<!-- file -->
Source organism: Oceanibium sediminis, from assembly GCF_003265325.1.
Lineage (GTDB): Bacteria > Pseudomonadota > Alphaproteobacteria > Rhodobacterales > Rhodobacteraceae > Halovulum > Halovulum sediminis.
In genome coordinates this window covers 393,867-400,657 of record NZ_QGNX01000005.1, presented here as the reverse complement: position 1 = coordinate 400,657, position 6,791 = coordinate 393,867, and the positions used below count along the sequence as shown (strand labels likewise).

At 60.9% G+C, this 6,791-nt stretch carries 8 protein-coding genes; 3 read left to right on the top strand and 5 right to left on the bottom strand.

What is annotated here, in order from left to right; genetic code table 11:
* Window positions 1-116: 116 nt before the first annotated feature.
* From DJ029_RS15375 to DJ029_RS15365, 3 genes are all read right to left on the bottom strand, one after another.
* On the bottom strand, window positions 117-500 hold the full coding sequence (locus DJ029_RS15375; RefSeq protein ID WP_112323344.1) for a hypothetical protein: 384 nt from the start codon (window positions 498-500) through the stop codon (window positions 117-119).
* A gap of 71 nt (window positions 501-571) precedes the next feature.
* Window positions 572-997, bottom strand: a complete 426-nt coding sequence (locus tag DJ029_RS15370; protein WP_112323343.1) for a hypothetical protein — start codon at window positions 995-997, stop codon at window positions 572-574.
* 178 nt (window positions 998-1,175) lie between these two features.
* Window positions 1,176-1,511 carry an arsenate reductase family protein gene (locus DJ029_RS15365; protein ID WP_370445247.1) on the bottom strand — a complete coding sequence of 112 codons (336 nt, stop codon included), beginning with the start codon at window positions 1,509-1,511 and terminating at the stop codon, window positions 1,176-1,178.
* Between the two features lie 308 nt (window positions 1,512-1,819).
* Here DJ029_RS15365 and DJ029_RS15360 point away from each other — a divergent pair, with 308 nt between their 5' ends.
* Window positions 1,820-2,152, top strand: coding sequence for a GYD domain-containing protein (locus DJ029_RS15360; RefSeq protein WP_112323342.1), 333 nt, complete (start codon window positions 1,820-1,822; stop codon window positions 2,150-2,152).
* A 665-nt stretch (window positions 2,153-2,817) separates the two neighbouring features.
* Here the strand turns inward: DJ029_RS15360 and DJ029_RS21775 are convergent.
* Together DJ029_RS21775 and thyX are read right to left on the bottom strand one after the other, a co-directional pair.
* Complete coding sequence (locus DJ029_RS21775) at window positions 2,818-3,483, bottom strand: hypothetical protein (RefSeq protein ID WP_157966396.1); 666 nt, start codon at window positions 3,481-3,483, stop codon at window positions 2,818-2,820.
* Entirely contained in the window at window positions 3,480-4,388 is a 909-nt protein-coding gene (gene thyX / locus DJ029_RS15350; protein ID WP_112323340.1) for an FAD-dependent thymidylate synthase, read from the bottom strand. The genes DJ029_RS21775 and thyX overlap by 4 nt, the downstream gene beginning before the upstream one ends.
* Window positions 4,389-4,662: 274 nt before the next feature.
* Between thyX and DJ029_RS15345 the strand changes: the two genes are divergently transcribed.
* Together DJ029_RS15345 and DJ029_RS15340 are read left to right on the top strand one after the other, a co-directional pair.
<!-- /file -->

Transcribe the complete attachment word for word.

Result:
Source organism: Oceanibium sediminis, from assembly GCF_003265325.1.
Lineage (GTDB): Bacteria > Pseudomonadota > Alphaproteobacteria > Rhodobacterales > Rhodobacteraceae > Halovulum > Halovulum sediminis.
In genome coordinates this window covers 393,867-400,657 of record NZ_QGNX01000005.1, presented here as the reverse complement: position 1 = coordinate 400,657, position 6,791 = coordinate 393,867, and the positions used below count along the sequence as shown (strand labels likewise).

At 60.9% G+C, this 6,791-nt stretch carries 8 protein-coding genes; 3 read left to right on the top strand and 5 right to left on the bottom strand.

What is annotated here, in order from left to right; genetic code table 11:
* Window positions 1-116: 116 nt before the first annotated feature.
* From DJ029_RS15375 to DJ029_RS15365, 3 genes are all read right to left on the bottom strand, one after another.
* On the bottom strand, window positions 117-500 hold the full coding sequence (locus DJ029_RS15375; RefSeq protein ID WP_112323344.1) for a hypothetical protein: 384 nt from the start codon (window positions 498-500) through the stop codon (window positions 117-119).
* A gap of 71 nt (window positions 501-571) precedes the next feature.
* Window positions 572-997, bottom strand: a complete 426-nt coding sequence (locus tag DJ029_RS15370; protein WP_112323343.1) for a hypothetical protein — start codon at window positions 995-997, stop codon at window positions 572-574.
* 178 nt (window positions 998-1,175) lie between these two features.
* Window positions 1,176-1,511 carry an arsenate reductase family protein gene (locus DJ029_RS15365; protein ID WP_370445247.1) on the bottom strand — a complete coding sequence of 112 codons (336 nt, stop codon included), beginning with the start codon at window positions 1,509-1,511 and terminating at the stop codon, window positions 1,176-1,178.
* Between the two features lie 308 nt (window positions 1,512-1,819).
* Here DJ029_RS15365 and DJ029_RS15360 point away from each other — a divergent pair, with 308 nt between their 5' ends.
* Window positions 1,820-2,152, top strand: coding sequence for a GYD domain-containing protein (locus DJ029_RS15360; RefSeq protein WP_112323342.1), 333 nt, complete (start codon window positions 1,820-1,822; stop codon window positions 2,150-2,152).
* A 665-nt stretch (window positions 2,153-2,817) separates the two neighbouring features.
* Here the strand turns inward: DJ029_RS15360 and DJ029_RS21775 are convergent.
* Together DJ029_RS21775 and thyX are read right to left on the bottom strand one after the other, a co-directional pair.
* Complete coding sequence (locus DJ029_RS21775) at window positions 2,818-3,483, bottom strand: hypothetical protein (RefSeq protein ID WP_157966396.1); 666 nt, start codon at window positions 3,481-3,483, stop codon at window positions 2,818-2,820.
* Entirely contained in the window at window positions 3,480-4,388 is a 909-nt protein-coding gene (gene thyX / locus DJ029_RS15350; protein ID WP_112323340.1) for an FAD-dependent thymidylate synthase, read from the bottom strand. The genes DJ029_RS21775 and thyX overlap by 4 nt, the downstream gene beginning before the upstream one ends.
* Window positions 4,389-4,662: 274 nt before the next feature.
* Between thyX and DJ029_RS15345 the strand changes: the two genes are divergently transcribed.
* Together DJ029_RS15345 and DJ029_RS15340 are read left to right on the top strand one after the other, a co-directional pair.